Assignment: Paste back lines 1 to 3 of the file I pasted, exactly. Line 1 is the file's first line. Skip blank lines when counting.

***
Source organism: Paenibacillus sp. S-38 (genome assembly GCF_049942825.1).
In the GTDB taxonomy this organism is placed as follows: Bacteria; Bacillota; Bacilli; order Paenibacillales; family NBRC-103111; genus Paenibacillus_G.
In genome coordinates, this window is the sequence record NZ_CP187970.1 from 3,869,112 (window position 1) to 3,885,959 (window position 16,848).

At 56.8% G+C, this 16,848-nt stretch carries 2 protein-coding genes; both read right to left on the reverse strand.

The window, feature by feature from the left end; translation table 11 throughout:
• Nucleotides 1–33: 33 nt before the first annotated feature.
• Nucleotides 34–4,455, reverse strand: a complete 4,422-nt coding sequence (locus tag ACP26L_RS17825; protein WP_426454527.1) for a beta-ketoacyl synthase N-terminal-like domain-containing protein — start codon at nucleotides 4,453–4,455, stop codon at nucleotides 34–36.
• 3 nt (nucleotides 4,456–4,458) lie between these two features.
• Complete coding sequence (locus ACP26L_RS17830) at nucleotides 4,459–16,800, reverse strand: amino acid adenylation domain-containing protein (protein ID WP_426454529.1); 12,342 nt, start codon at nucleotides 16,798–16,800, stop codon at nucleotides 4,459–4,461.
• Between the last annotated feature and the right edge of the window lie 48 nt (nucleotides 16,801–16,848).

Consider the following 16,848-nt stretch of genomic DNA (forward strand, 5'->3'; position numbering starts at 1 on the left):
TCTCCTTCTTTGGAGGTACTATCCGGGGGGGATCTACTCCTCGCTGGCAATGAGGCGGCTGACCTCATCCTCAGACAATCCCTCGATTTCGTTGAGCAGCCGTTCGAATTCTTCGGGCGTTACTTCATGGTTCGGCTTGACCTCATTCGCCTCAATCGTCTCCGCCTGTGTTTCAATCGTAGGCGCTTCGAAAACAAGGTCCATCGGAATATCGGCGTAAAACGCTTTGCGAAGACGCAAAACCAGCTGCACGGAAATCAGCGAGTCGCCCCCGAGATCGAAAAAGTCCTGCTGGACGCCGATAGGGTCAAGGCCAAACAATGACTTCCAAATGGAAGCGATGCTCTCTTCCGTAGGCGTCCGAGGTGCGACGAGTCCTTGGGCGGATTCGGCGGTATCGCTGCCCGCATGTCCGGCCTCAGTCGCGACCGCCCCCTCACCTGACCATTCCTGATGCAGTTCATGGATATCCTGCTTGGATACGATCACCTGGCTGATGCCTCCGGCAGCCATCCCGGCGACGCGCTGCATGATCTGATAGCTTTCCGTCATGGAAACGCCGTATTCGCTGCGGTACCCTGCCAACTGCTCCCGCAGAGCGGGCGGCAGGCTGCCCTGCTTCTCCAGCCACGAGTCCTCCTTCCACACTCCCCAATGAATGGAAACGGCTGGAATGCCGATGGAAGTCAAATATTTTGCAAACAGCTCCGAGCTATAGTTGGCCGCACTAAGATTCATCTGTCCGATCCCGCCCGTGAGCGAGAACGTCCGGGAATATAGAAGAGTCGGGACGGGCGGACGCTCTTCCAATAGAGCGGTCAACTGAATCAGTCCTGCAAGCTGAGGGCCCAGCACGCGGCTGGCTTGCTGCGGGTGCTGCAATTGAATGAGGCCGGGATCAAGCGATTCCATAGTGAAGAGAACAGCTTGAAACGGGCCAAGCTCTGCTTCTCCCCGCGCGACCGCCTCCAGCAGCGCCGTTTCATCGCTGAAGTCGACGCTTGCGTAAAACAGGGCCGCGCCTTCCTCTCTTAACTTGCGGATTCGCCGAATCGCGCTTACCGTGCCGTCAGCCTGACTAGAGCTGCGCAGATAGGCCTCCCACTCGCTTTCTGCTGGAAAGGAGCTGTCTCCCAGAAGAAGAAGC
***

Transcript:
Source organism: Paenibacillus sp. S-38 (genome assembly GCF_049942825.1).
In the GTDB taxonomy this organism is placed as follows: Bacteria; Bacillota; Bacilli; order Paenibacillales; family NBRC-103111; genus Paenibacillus_G.
In genome coordinates, this window is the sequence record NZ_CP187970.1 from 3,869,112 (window position 1) to 3,885,959 (window position 16,848).